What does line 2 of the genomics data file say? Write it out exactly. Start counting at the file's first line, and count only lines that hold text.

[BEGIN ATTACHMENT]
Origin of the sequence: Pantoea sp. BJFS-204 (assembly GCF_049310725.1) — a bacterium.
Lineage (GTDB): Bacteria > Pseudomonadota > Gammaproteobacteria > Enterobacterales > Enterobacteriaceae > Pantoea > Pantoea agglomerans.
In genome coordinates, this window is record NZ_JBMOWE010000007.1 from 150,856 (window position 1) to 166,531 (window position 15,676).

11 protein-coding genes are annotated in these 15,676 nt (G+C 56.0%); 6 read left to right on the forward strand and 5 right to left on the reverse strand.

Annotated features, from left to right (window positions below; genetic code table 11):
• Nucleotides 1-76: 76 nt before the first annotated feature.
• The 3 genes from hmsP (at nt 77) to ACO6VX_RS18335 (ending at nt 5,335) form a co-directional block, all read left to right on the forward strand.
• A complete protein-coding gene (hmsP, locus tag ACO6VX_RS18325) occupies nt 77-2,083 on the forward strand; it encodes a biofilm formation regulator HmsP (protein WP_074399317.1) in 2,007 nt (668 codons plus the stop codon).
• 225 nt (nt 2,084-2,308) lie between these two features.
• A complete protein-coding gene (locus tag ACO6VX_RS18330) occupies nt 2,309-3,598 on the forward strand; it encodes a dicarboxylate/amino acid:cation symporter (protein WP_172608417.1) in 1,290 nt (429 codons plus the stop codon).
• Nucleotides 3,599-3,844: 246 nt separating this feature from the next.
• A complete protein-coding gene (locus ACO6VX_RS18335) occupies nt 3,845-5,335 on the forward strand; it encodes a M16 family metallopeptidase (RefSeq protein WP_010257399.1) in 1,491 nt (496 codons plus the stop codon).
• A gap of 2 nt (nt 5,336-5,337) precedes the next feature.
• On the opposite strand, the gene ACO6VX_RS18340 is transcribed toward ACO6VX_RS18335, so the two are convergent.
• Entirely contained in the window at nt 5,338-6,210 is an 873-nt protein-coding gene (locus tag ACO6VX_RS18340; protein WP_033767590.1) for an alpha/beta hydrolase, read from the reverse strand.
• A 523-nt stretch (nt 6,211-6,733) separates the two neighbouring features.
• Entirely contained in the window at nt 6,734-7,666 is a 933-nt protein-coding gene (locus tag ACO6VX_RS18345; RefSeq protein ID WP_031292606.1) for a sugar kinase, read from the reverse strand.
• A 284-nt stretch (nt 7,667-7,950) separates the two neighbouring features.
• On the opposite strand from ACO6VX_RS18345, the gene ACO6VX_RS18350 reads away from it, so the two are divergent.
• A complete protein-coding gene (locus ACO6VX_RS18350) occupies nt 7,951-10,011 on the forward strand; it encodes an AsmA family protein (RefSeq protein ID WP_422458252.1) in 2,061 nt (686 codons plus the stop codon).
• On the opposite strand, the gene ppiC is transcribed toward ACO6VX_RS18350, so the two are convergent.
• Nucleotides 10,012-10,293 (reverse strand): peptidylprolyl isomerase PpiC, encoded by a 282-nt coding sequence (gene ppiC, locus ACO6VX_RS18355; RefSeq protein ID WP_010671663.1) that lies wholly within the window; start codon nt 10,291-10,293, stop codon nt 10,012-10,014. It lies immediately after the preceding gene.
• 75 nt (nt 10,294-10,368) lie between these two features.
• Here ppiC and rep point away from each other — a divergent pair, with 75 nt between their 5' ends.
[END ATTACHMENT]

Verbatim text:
Lineage (GTDB): Bacteria > Pseudomonadota > Gammaproteobacteria > Enterobacterales > Enterobacteriaceae > Pantoea > Pantoea agglomerans.